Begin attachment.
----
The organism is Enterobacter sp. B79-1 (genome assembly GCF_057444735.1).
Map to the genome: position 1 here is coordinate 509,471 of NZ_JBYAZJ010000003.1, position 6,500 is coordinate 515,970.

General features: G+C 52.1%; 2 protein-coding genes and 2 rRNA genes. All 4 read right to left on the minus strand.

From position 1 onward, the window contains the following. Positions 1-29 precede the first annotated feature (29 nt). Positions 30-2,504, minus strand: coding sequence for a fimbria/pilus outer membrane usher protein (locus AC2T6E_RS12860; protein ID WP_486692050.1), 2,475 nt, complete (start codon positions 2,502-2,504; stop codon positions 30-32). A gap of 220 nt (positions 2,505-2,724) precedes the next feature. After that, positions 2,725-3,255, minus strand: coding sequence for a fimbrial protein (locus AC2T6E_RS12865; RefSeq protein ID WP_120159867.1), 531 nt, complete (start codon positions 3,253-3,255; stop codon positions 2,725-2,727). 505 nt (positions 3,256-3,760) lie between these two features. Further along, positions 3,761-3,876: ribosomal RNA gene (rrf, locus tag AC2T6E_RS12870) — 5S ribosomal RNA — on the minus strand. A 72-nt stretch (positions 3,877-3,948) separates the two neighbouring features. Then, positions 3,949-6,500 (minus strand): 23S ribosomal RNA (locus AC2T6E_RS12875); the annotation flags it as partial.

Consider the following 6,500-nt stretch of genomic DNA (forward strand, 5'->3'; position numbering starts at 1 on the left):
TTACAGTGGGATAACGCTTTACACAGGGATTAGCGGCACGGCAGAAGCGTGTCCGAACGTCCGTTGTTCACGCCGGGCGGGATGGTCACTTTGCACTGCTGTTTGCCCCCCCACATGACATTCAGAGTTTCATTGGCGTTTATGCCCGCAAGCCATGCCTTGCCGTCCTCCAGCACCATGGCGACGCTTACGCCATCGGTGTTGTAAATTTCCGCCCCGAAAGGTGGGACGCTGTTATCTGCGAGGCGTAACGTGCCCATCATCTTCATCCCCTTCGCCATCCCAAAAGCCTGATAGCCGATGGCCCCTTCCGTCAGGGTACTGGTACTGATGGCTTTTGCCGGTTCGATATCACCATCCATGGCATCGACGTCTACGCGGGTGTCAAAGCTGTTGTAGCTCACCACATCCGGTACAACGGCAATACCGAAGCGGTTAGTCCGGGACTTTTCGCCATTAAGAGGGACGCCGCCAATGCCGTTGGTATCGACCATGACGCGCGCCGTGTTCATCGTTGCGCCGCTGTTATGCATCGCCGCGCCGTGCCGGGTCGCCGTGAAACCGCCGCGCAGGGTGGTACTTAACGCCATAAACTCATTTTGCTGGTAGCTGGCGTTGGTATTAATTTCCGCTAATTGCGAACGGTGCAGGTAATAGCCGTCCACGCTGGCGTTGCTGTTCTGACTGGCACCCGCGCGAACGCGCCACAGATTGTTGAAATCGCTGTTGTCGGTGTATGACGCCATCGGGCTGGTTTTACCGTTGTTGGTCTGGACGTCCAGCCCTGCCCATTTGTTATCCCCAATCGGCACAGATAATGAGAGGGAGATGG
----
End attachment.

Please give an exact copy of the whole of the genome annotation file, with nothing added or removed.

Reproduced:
The organism is Enterobacter sp. B79-1 (genome assembly GCF_057444735.1).
Map to the genome: position 1 here is coordinate 509,471 of NZ_JBYAZJ010000003.1, position 6,500 is coordinate 515,970.

General features: G+C 52.1%; 2 protein-coding genes and 2 rRNA genes. All 4 read right to left on the minus strand.

From position 1 onward, the window contains the following. Positions 1-29 precede the first annotated feature (29 nt). Positions 30-2,504, minus strand: coding sequence for a fimbria/pilus outer membrane usher protein (locus AC2T6E_RS12860; protein ID WP_486692050.1), 2,475 nt, complete (start codon positions 2,502-2,504; stop codon positions 30-32). A gap of 220 nt (positions 2,505-2,724) precedes the next feature. After that, positions 2,725-3,255, minus strand: coding sequence for a fimbrial protein (locus AC2T6E_RS12865; RefSeq protein ID WP_120159867.1), 531 nt, complete (start codon positions 3,253-3,255; stop codon positions 2,725-2,727). 505 nt (positions 3,256-3,760) lie between these two features. Further along, positions 3,761-3,876: ribosomal RNA gene (rrf, locus tag AC2T6E_RS12870) — 5S ribosomal RNA — on the minus strand. A 72-nt stretch (positions 3,877-3,948) separates the two neighbouring features. Then, positions 3,949-6,500 (minus strand): 23S ribosomal RNA (locus AC2T6E_RS12875); the annotation flags it as partial.

Consider the following 6,500-nt stretch of genomic DNA (forward strand, 5'->3'; position numbering starts at 1 on the left):
TTACAGTGGGATAACGCTTTACACAGGGATTAGCGGCACGGCAGAAGCGTGTCCGAACGTCCGTTGTTCACGCCGGGCGGGATGGTCACTTTGCACTGCTGTTTGCCCCCCCACATGACATTCAGAGTTTCATTGGCGTTTATGCCCGCAAGCCATGCCTTGCCGTCCTCCAGCACCATGGCGACGCTTACGCCATCGGTGTTGTAAATTTCCGCCCCGAAAGGTGGGACGCTGTTATCTGCGAGGCGTAACGTGCCCATCATCTTCATCCCCTTCGCCATCCCAAAAGCCTGATAGCCGATGGCCCCTTCCGTCAGGGTACTGGTACTGATGGCTTTTGCCGGTTCGATATCACCATCCATGGCATCGACGTCTACGCGGGTGTCAAAGCTGTTGTAGCTCACCACATCCGGTACAACGGCAATACCGAAGCGGTTAGTCCGGGACTTTTCGCCATTAAGAGGGACGCCGCCAATGCCGTTGGTATCGACCATGACGCGCGCCGTGTTCATCGTTGCGCCGCTGTTATGCATCGCCGCGCCGTGCCGGGTCGCCGTGAAACCGCCGCGCAGGGTGGTACTTAACGCCATAAACTCATTTTGCTGGTAGCTGGCGTTGGTATTAATTTCCGCTAATTGCGAACGGTGCAGGTAATAGCCGTCCACGCTGGCGTTGCTGTTCTGACTGGCACCCGCGCGAACGCGCCACAGATTGTTGAAATCGCTGTTGTCGGTGTATGACGCCATCGGGCTGGTTTTACCGTTGTTGGTCTGGACGTCCAGCCCTGCCCATTTGTTATCCCCAATCGGCACAGATAATGAGAGGGAGATGG